Firing at Will: A Manager's Guide

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Apress, Nov 22, 2011 - Business & Economics - 296 pages
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Firing at Will shows managers and employers how to do the most difficult part of their jobs: firing employees. Written by a leading employment lawyer in a refreshingly unlawyerly style, this guide takes the reader through the always-risky process of letting an employee go. Many employers and managers are afraid to pull the trigger when the employment relationship has broken down, and will postpone the decision by using progressive discipline and performance-improvement plans. However, an employer must be able to unload employees who threaten to undermine the company and its prospects, regardless of the risks involved in a termination. This book explains how to do it, how not to do it, and how to minimize the danger of an expensive employee lawsuit.

No one said being an employer or a manager was easy. Fortunately, knowing how to fire employees will make your job much, much easier in the long run and save you heartache. Firing at Will teaches you what you need to know, without any legalese or boring recitations of statutes and case law. This book is filled with plain-English common sense, based on Jay Shepherd’s 17 years of protecting employers in court. The style is conversational and often irreverent, but the lessons and tips are battle-tested. If you want to be a successful manager or employer—and sleep easier—you need to know how to fire at will.

  • Gives employers and managers real-world advice on how to fire employees
  • Teaches how to keep your company—and yourself—out of expensive employee lawsuits
  • Guides you toward building a workplace where you’ll need to fire fewer employees

What you’ll learn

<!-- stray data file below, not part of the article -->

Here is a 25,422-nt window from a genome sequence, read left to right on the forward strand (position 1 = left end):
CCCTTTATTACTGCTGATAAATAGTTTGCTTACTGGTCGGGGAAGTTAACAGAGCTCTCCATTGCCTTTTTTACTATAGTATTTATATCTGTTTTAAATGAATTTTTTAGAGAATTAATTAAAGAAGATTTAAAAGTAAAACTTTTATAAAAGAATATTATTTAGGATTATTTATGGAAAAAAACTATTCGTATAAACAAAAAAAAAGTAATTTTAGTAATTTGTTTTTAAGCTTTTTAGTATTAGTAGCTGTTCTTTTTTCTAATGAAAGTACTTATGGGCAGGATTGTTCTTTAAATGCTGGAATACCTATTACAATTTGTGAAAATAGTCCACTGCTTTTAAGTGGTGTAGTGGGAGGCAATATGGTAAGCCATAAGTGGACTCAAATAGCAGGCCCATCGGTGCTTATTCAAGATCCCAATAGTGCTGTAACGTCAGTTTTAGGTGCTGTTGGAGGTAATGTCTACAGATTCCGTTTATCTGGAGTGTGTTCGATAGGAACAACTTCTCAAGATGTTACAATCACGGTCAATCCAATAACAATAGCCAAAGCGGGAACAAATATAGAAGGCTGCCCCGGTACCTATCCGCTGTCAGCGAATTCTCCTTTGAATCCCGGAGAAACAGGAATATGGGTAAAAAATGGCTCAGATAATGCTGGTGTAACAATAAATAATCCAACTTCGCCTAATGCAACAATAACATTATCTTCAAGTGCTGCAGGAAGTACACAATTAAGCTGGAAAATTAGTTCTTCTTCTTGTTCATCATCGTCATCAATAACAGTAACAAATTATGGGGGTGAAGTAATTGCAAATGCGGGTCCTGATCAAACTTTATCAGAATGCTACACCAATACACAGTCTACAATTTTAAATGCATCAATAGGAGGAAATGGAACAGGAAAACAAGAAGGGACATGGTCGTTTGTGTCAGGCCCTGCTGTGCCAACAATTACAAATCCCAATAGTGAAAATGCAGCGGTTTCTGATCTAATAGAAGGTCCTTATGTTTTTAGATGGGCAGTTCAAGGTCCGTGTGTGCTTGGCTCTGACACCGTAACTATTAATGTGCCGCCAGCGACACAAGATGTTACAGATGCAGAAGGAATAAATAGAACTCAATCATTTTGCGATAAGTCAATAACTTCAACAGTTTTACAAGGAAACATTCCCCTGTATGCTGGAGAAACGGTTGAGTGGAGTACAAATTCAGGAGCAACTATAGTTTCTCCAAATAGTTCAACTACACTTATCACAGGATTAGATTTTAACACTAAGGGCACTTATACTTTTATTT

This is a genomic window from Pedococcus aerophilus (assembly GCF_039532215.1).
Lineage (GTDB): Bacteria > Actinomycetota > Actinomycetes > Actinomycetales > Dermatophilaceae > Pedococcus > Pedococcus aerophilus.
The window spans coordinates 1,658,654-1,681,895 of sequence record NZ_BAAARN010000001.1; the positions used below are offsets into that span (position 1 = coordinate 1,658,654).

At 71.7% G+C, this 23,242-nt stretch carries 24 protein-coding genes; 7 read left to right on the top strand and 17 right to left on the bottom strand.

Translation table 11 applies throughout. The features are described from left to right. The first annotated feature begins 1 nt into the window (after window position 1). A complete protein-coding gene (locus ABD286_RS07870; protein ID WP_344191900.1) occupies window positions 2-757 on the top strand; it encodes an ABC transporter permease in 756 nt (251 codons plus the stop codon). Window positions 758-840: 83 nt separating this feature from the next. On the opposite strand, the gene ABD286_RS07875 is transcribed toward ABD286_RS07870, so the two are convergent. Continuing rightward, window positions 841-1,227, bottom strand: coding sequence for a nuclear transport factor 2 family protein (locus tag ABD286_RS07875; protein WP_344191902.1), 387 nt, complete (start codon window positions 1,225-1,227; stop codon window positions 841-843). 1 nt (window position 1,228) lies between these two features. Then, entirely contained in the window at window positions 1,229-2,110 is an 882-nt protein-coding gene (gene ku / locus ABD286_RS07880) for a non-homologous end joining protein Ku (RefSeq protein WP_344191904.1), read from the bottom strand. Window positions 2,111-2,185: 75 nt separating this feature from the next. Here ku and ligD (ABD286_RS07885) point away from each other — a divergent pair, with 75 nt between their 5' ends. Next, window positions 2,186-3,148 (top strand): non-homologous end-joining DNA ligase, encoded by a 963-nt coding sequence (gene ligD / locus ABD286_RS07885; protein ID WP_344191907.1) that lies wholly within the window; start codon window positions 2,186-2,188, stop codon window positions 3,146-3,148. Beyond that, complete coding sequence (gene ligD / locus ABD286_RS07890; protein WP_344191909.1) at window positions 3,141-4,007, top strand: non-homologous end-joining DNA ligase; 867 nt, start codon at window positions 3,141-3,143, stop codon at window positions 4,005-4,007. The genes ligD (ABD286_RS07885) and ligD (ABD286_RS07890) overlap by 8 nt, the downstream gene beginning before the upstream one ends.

• How to make the ultimate decision to fire an employee, and how to carry out that decision
  • The 30 riskiest employees to fire
  • The critical “Retained Dignity” factor, and why you need to keep it as high as possible
  • Why progressive discipline and performance appraisals are ineffectual
  • How your hiring methods and decisions can help you avoid firing employees later
  • How to have “gruntled” employees who wouldn’t dream of suing you
Who this book is for

Firing at Will is a handbook for managers, employers, business owners, human resources professionals, and in-house counsel. Most of these readers will have had very little training in the hows and whens and whys of firing employees. Most people just follow their instincts, often leading to disastrous consequences. For anyone who has the responsibility of hiring and supervising employees, Firing at Will gives guidance and direction to lower the risks of employee terminations.

Table of Contents

Introduction: The Hardest Part of Your Job

  1. "At Will" Is Alive and Well
  2. The Freedom to Fire
  3. Risky Business: The Perils of Employee Lawsuits
  4. The 30 Riskiest Employees to Fire
  5. Why Me? The Reasons for Firing
  6. How to Fire an Employee
  7. Retained Dignity
  8. The Paper Trail
  9. Second Chances and PIPs
  10. Sign of the Times: Layoffs
  11. Discrimination Cases: Part 1
  12. Discrimination Cases: Part 2
  13. A Big Payday: Wage Cases
  14. He Said, She Said: Sexual Harassment
  15. Lawyering Up
  16. Throw Out Your Personnel Handbook
  17. Hiring to Avoid Firing
  18. Gruntled Employees
  19. Appendix B: Firing Around the World
  20. Appendix A: Firing Checklist
  21. Appendix C: Sample Documents

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About the author (2011)

Jay Shepherd is a writer and speaker focused on fixing workplaces so that individuals are free to do their best work. For 17 years, he worked as an employment litigator and adviser helping companies stay out of trouble. Law & Politics magazine named him one of the Top 100 Lawyers in New England. In 2011, he closed his law firm and opened Prefix, LLC, a firm that helps professionals learn how to price their knowledge. Jay writes two award-winning blogs: Gruntled Employees (gruntledemployees.com), his workplace blog, and The Client Revolution (clientrevolution.com), which focuses on reinventing the business of law. Jay is married to the chief human-resources officer of a top Boston law firm, and they have two amazing young daughters who enjoy reading so much that they might even read this book. Eventually. Follow Jay on Twitter at @jayshep.

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